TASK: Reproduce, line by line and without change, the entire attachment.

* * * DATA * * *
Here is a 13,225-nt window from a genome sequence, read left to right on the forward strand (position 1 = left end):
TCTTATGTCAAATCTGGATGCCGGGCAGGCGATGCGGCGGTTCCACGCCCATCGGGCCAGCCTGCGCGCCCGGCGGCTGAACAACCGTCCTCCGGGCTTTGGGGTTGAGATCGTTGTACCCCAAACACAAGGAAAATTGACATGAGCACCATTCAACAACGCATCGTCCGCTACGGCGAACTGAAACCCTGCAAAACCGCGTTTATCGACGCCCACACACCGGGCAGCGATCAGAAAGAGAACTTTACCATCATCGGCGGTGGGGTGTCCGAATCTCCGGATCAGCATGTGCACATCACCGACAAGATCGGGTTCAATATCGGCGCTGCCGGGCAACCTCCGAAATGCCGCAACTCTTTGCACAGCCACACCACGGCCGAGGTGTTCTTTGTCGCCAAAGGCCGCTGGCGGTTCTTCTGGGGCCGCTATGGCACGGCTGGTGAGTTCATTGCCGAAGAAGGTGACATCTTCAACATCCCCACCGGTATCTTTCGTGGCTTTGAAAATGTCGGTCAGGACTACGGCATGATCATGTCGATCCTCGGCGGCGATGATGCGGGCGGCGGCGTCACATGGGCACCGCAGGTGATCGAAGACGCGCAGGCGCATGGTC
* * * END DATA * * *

Here is a 13,225-nt window from a genome sequence, read left to right on the forward strand (position 1 = left end):
TCTTATGTCAAATCTGGATGCCGGGCAGGCGATGCGGCGGTTCCACGCCCATCGGGCCAGCCTGCGCGCCCGGCGGCTGAACAACCGTCCTCCGGGCTTTGGGGTTGAGATCGTTGTACCCCAAACACAAGGAAAATTGACATGAGCACCATTCAACAACGCATCGTCCGCTACGGCGAACTGAAACCCTGCAAAACCGCGTTTATCGACGCCCACACACCGGGCAGCGATCAGAAAGAGAACTTTACCATCATCGGCGGTGGGGTGTCCGAATCTCCGGATCAGCATGTGCACATCACCGACAAGATCGGGTTCAATATCGGCGCTGCCGGGCAACCTCCGAAATGCCGCAACTCTTTGCACAGCCACACCACGGCCGAGGTGTTCTTTGTCGCCAAAGGCCGCTGGCGGTTCTTCTGGGGCCGCTATGGCACGGCTGGTGAGTTCATTGCCGAAGAAGGTGACATCTTCAACATCCCCACCGGTATCTTTCGTGGCTTTGAAAATGTCGGTCAGGACTACGGCATGATCATGTCGATCCTCGGCGGCGATGATGCGGGCGGCGGCGTCACATGGGCACCGCAGGTGATCGAAGACGCGCAGGCGCATGGTC